Doctor of Education
Higher & Adult Education
Dual enrollment continues to expand nationally, allowing high school students the opportunity to enroll simultaneously in college courses while earning credits toward graduation requirements. Despite the positive outcomes of dual enrollment, African American males remain underrepresented and less likely to participate. The problem addressed in this study involved the need to give African American males a voice to elucidate their experiences as they completed dual enrollment coursework. This case study aimed to understand the experiences of African American male students that participated in dual enrollment and transitioned to college upon graduation. The study was guided by two research questions: 1) What are the lived experiences of African American male students who participated in a dual enrollment program? 2) How do African American males who participated in dual enrollment describe their transition to college? This study employed Schlossberg’s Transition Theory and African American Male Theory to explore the transition experiences of African American males. Data collection occurred through interviews, a document review, and demographic surveys. Participants reported an overall positive dual enrollment experience. Findings from this study suggest that despite experiencing an unfamiliar environment, participants were portrayed resiliency and completed their dual enrollment coursework, and then seamlessly transitioned to college. This study contributes to the limited literature on African American males participating in dual enrollment. Future research is needed to understand more African American males participating in dual enrollment who transition to a four-year institution upon graduation.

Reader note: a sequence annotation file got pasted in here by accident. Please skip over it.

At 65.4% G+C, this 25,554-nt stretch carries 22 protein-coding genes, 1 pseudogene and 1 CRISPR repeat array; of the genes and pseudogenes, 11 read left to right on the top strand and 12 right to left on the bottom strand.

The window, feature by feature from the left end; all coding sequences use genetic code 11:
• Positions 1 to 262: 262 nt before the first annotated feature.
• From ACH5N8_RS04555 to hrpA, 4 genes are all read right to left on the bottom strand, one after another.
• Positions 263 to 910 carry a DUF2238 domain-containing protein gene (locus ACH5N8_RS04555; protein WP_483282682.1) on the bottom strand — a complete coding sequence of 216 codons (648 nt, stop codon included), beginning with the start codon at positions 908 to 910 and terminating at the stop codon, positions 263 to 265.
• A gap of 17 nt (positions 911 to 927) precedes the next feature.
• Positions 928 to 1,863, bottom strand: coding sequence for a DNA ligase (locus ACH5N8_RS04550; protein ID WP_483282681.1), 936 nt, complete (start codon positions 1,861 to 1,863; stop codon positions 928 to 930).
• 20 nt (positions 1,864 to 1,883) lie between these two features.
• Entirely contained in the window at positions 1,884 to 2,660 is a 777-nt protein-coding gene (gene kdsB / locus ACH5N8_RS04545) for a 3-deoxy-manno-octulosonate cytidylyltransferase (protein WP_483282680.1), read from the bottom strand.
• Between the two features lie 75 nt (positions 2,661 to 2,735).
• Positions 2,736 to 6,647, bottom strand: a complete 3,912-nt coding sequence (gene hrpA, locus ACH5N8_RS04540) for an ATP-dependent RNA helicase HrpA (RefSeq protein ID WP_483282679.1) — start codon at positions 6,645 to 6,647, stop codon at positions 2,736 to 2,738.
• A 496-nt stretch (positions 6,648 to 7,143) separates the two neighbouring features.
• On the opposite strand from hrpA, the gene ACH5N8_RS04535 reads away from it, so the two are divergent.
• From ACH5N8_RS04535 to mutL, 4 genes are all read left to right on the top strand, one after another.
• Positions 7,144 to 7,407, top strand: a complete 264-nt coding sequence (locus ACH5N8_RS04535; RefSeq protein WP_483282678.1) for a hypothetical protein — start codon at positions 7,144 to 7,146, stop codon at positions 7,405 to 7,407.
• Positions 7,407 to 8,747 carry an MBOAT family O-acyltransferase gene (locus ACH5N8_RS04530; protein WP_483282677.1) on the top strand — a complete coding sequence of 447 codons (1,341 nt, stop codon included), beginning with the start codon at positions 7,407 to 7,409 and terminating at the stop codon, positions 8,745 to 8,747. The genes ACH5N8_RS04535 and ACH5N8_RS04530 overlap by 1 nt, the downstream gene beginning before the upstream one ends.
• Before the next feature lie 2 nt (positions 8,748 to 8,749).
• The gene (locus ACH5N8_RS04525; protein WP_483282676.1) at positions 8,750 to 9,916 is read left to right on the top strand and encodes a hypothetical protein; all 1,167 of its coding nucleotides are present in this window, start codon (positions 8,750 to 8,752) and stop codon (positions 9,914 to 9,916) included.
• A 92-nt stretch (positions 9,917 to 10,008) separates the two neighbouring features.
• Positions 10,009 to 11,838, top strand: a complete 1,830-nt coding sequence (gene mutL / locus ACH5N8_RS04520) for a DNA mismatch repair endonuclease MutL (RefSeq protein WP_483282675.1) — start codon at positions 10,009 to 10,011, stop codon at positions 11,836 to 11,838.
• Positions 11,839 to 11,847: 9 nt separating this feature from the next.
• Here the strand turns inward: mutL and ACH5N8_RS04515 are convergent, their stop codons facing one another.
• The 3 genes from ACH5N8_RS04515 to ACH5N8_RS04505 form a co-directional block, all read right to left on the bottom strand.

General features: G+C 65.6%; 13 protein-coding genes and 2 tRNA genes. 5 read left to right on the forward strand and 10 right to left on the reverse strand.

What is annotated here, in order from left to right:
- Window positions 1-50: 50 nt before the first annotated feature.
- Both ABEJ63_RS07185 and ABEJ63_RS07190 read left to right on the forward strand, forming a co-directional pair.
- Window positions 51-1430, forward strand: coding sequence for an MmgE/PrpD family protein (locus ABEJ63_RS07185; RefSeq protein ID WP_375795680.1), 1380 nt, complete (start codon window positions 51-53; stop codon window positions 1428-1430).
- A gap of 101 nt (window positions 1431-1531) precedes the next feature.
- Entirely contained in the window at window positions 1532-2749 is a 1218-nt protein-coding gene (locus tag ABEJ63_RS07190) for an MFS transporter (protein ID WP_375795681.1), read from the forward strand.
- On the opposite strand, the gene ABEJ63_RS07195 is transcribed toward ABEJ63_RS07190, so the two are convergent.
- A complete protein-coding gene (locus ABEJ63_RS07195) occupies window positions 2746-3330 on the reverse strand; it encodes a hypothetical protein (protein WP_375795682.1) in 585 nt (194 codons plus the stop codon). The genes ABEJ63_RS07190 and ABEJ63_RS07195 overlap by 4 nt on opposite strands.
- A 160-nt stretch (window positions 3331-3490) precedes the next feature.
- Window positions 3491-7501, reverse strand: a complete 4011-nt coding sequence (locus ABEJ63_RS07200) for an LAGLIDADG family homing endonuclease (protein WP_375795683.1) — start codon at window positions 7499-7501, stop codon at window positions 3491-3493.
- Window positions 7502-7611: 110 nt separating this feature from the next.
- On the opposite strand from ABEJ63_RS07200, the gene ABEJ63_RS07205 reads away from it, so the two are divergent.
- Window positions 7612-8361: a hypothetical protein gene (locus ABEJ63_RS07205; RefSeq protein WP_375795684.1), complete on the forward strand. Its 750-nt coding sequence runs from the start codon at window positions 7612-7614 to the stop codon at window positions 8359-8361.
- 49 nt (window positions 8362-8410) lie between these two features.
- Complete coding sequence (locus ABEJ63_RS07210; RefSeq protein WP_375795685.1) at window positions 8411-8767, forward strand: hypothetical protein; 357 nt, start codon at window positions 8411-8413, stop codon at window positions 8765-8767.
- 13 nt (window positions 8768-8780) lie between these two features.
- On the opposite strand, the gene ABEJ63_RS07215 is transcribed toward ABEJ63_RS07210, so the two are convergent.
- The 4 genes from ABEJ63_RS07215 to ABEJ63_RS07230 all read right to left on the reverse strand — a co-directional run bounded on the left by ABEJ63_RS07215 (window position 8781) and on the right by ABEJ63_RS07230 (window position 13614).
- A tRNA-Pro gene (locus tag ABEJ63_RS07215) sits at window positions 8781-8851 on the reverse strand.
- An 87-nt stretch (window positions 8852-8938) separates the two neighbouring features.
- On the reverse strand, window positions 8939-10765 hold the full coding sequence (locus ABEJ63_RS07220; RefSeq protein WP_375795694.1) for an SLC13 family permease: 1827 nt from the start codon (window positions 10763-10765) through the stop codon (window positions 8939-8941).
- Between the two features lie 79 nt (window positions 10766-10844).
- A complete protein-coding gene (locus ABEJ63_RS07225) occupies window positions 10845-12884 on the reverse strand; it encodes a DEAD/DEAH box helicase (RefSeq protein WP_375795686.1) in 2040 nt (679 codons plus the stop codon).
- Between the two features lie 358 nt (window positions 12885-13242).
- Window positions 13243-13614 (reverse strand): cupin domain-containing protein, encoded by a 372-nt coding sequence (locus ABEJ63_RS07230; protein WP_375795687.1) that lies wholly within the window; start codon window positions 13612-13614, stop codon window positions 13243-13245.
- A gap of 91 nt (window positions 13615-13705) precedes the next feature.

Dissertation or thesis originally submitted to ProQuest
Harris, Kenderek, "The Transition Experiences of African American Males Who Participate in Dual Enrollment" (2023). Electronic Theses and Dissertations. 3145.